Mysterious dusty object spotted orbiting distant star ‘puzzling’ to astronomers

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Astronomers have been left 'puzzled' by a mysterious dusty object discovered outside of our solar system.

Experts using the Transiting Exoplanet Survey Satellite (TESS), which launched in 2018, have discovered 172 planets and put together a list of more than 4,700 candidates to date.

But their latest discovery has them baffled as the object appears to have remained intact while emitting large quantities of dust making it unlike dusty comets they've seen before.

Dr Karen Collins, the astronomer at the Harvard-Smithsonian Centre for Astrophysics, found the object using machine-learning tools which had previously turned up "stellar pulsations, shocks from supernovae, disintegrating planets, gravitational self-lensed binary stars, eclipsing triple star systems, disk occultations, and more".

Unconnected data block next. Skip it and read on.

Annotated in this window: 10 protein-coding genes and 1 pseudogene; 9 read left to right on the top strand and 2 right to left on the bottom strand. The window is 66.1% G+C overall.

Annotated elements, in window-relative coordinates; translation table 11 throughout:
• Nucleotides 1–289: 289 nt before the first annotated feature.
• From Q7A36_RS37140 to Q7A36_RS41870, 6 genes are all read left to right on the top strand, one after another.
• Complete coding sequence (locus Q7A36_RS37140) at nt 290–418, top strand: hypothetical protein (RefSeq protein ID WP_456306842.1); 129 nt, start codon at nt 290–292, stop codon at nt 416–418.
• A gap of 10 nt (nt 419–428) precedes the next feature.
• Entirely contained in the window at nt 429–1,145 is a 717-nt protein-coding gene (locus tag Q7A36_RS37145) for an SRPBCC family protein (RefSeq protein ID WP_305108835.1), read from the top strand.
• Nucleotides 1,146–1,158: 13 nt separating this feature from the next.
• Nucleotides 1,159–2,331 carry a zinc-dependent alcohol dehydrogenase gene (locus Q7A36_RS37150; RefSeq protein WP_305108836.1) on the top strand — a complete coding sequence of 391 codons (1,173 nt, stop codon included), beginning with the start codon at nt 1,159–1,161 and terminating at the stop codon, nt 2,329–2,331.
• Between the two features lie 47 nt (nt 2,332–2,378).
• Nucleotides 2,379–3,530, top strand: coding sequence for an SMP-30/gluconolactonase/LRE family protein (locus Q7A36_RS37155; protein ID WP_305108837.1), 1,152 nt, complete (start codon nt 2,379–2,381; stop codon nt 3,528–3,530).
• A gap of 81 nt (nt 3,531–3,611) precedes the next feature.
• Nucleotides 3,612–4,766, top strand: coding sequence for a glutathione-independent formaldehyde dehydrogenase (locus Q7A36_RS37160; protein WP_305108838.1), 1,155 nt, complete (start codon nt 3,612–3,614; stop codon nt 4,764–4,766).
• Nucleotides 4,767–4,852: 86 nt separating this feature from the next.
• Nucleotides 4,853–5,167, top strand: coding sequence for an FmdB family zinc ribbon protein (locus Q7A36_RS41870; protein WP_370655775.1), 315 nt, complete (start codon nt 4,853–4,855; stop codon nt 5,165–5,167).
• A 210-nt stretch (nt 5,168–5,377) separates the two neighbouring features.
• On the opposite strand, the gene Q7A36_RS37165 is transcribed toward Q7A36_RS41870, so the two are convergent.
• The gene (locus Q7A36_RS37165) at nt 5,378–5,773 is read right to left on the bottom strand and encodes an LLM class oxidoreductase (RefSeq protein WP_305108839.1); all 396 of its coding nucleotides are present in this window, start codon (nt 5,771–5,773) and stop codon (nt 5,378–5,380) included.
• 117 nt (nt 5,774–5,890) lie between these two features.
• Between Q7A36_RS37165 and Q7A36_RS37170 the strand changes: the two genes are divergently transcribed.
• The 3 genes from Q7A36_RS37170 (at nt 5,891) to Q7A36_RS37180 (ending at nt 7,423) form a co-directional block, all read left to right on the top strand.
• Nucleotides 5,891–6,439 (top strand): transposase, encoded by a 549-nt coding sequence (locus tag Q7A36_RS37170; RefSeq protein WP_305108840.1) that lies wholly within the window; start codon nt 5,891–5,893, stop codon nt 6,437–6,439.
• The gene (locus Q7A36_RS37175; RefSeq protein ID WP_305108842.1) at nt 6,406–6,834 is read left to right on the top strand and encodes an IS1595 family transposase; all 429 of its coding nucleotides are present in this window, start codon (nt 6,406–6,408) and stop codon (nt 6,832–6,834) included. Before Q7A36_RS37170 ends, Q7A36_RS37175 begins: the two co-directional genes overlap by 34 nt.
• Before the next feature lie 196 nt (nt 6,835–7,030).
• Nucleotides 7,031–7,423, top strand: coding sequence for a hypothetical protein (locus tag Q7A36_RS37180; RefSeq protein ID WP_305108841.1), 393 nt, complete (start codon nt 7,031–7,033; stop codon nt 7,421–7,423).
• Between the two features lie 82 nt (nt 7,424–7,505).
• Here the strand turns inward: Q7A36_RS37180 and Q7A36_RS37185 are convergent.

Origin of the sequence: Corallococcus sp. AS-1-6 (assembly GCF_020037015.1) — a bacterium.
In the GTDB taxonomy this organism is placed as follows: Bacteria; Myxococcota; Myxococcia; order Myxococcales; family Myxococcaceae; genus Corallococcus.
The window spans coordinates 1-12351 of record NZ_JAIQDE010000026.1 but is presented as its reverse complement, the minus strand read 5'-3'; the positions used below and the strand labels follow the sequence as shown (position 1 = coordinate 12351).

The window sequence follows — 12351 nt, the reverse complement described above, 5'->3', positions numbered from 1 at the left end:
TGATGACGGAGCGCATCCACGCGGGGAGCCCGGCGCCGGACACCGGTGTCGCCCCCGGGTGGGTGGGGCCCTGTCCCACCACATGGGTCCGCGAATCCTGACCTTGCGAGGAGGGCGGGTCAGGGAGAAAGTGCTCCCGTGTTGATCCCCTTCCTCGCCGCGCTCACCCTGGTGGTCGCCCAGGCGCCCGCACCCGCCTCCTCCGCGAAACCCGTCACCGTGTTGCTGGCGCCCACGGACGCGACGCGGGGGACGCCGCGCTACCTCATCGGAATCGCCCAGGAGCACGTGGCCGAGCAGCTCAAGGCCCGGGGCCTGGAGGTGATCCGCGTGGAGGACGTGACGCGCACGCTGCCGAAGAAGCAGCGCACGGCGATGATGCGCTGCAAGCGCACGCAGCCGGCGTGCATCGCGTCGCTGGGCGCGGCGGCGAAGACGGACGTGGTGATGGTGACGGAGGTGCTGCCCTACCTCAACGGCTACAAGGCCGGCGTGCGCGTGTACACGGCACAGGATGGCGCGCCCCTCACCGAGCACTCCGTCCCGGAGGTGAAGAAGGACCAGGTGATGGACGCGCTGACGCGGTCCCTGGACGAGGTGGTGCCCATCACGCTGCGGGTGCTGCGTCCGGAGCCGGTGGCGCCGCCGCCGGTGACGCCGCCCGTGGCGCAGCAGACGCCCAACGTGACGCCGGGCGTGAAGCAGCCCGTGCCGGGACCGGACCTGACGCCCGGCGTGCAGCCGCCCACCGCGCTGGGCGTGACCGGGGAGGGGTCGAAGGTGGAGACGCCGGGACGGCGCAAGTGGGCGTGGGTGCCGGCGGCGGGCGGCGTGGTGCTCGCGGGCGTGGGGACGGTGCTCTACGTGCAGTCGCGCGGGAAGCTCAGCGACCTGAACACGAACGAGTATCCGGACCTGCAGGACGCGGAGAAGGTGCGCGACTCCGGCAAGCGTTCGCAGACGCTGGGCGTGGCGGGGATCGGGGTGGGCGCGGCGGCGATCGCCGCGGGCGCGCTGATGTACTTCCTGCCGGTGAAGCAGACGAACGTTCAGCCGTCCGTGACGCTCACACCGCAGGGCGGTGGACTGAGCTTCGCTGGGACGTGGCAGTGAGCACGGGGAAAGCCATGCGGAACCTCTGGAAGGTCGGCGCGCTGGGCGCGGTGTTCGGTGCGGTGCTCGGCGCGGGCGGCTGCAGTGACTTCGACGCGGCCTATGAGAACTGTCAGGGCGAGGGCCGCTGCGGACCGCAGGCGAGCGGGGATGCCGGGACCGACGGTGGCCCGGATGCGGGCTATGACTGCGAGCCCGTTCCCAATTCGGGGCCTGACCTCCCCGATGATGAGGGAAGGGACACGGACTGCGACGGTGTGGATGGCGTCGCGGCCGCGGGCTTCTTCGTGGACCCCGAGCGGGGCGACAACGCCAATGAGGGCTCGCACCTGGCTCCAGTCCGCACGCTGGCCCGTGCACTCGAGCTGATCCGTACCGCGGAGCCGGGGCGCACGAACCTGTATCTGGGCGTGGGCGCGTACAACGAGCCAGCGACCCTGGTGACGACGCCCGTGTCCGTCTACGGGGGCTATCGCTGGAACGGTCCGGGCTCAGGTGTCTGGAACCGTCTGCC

The unusual TIC was spotted when it had a rapid 25% drop in brightness in just a few hours.

The object is instead thought to be a binary star system and has been given the number 400799224 and placed in the TESS Input Catalogue (TIC).

The catalogue allows for follow-up studies to be conducted and has seen a range of other astronomical objects and events be identified.

Dr Collins and her colleagues will continue to team monitor the object and attempting to incorporate historical observations to determine its variations in past decades.

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The news comes just months after newly discovered galaxies were found to be as old as the universe itself but went undetected because they were hidden by cosmic dust.

The new star systems were found by accident as astronomers were searching for old objects in space.

Usually, they won't study empty space and will look for those that are very red-shifted, since objects moving away from the observer effectively pull the light they emit into longer wavelengths.

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